Representatives from France, Belgium, Denmark, Netherlands, Spain, Sweden and Switzerland met in Paris on 21 May 1904 to sign the foundation act for FIFA.
Today, the organisation has 211 member countries from around the globe.
1938 Rous Laws
Minor tweaks were made regularly to the rules of soccer after the FA standardisation in 1863.
However, then international referee and secretary of the FA spent two years re-wording and re-organising the existing Laws of the Game, so they applied to a modern, global game.
In 1938, the Rous Laws were accepted by the IFAB and they became the new, standardised Laws of the Game.
1990 Modern Offside Law Introduced
This is a rule that has divided opinion between me, family members, friends and colleagues on many occasions.
Watching replays on Match of the Day on a Saturday evening to argue whether Thierry Henry had made a WELL-TIMED RUN
Or whether the Arsenal striker was being naive by timing his off the ball run incorrectly, was like presenting evidence in a court case in my household GROWING UP.
The modern offside rule was introduced in 1990 and the change meant an attacking player was onside if he was level with the last defender once the ball was played.
This law is still in use today and, for me, it remains one of the most controversial and debated in world soccer.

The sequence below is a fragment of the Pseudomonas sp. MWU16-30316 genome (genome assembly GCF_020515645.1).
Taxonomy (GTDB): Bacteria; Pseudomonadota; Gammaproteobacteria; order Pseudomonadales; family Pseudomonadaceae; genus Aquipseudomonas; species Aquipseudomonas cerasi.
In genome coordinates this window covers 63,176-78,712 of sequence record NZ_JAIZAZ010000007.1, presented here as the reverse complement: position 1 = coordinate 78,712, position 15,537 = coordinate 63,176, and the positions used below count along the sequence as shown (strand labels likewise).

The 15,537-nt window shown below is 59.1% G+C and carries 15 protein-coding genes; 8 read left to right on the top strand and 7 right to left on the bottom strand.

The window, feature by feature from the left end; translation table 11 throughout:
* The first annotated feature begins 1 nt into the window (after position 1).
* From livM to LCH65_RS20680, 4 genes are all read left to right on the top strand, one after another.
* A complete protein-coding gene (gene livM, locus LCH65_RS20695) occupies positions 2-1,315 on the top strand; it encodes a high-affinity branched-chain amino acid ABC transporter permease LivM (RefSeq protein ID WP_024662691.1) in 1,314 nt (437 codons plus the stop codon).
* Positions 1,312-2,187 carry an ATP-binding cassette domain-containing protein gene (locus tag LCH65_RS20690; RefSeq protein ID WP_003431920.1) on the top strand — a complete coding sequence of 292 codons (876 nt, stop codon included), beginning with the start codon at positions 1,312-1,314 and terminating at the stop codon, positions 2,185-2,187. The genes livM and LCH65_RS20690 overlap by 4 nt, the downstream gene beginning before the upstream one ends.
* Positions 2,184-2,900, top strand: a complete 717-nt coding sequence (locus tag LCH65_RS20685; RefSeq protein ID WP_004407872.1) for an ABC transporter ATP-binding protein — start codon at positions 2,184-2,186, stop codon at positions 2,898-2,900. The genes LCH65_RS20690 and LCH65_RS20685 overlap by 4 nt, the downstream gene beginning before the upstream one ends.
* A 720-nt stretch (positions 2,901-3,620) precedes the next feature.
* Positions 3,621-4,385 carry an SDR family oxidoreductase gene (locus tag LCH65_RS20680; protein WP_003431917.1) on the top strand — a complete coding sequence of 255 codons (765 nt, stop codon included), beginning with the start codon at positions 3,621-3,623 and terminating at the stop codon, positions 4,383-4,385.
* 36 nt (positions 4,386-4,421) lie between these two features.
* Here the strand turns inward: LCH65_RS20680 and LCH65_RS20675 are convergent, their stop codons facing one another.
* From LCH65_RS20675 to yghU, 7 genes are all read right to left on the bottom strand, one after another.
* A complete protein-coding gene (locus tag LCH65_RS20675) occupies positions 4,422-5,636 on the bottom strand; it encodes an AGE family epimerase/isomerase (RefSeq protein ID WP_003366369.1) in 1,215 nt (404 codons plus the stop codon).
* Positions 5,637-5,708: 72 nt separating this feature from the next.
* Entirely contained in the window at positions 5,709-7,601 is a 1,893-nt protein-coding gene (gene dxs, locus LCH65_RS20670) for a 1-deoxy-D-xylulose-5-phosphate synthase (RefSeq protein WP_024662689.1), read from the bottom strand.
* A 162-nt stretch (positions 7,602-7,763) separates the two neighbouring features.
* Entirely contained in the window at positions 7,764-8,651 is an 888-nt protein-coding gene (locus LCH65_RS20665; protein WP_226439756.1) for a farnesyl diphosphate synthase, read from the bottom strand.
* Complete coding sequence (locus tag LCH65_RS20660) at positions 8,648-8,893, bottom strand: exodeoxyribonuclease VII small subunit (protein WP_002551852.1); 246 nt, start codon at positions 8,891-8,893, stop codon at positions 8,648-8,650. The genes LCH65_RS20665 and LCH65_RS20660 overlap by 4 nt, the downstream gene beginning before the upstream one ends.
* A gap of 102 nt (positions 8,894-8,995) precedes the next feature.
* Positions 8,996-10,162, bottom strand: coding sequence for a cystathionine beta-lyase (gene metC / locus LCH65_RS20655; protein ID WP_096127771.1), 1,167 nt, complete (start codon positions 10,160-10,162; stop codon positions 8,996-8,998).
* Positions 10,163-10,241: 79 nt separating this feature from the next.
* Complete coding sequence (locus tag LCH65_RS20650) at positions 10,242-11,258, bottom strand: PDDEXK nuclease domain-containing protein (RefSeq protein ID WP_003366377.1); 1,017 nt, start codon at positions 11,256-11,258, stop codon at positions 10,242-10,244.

2013 Goal Line Technology Introduced in England
Another issue that has caused pain and mass discussion and debate, especially as all England fans will remember from the 2010 World Cup.
England trailed Germany 2-1 in the World Cup quarter-final before Frank Lampard thumped a volley that crashed off the underside of the crossbar and bounced over the GOAL LINE.
Watching the game with my friends in a crowded London pub, I remember the WHOLE PLACE ERUPTING IN CELEBRATION.
Even to this day, it was clear the ball bounced over the goal line, and the replays proved this by a good yard!
Yet, there was no goal-line technology to check and angry England fans would have to wait until 2013 (three years too late for the Three Lions faithful) until goal-line technology was introduced.
It was first used in the 2013/14 Premier League and English cup competitions and remains a key component of the rules today.
2017 Video Assistant Referee Debuts at Confederations Cup
One of the most significant developments of modern soccer was the introduction of the Video Assistant Referee (VAR).
The technology was debated for years before it was finally used in the 2017 Confederations Cup.
Major League Soccer (MLS) then brought in VAR a few months later for the new season.
In the 2018 World Cup, VAR was used, and it was then implemented in the Premier League in the 2018/19 season.